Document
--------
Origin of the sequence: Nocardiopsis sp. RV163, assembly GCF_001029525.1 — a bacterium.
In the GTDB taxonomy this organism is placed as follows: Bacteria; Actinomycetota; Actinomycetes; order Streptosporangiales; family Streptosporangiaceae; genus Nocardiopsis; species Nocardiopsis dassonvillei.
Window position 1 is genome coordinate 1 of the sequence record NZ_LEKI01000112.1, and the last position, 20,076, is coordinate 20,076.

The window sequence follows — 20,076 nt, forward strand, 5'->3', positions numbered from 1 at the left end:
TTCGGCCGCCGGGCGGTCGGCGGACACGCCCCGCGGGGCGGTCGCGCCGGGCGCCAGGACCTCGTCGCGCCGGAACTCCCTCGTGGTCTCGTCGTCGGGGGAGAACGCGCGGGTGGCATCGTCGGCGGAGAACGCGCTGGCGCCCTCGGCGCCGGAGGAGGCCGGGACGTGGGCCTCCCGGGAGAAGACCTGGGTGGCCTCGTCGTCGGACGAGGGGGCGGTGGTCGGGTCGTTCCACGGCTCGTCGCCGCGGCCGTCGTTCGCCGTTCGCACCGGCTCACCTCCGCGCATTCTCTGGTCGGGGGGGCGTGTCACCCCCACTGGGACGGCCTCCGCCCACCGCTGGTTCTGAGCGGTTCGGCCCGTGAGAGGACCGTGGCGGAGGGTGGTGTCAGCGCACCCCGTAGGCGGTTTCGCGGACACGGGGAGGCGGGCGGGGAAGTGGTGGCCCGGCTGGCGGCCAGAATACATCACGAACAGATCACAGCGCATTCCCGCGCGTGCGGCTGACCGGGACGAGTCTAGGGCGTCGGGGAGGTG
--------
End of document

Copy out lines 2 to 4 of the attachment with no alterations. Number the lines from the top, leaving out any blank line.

In the GTDB taxonomy this organism is placed as follows: Bacteria; Actinomycetota; Actinomycetes; order Streptosporangiales; family Streptosporangiaceae; genus Nocardiopsis; species Nocardiopsis dassonvillei.
Window position 1 is genome coordinate 1 of the sequence record NZ_LEKI01000112.1, and the last position, 20,076, is coordinate 20,076.

The window sequence follows — 20,076 nt, forward strand, 5'->3', positions numbered from 1 at the left end: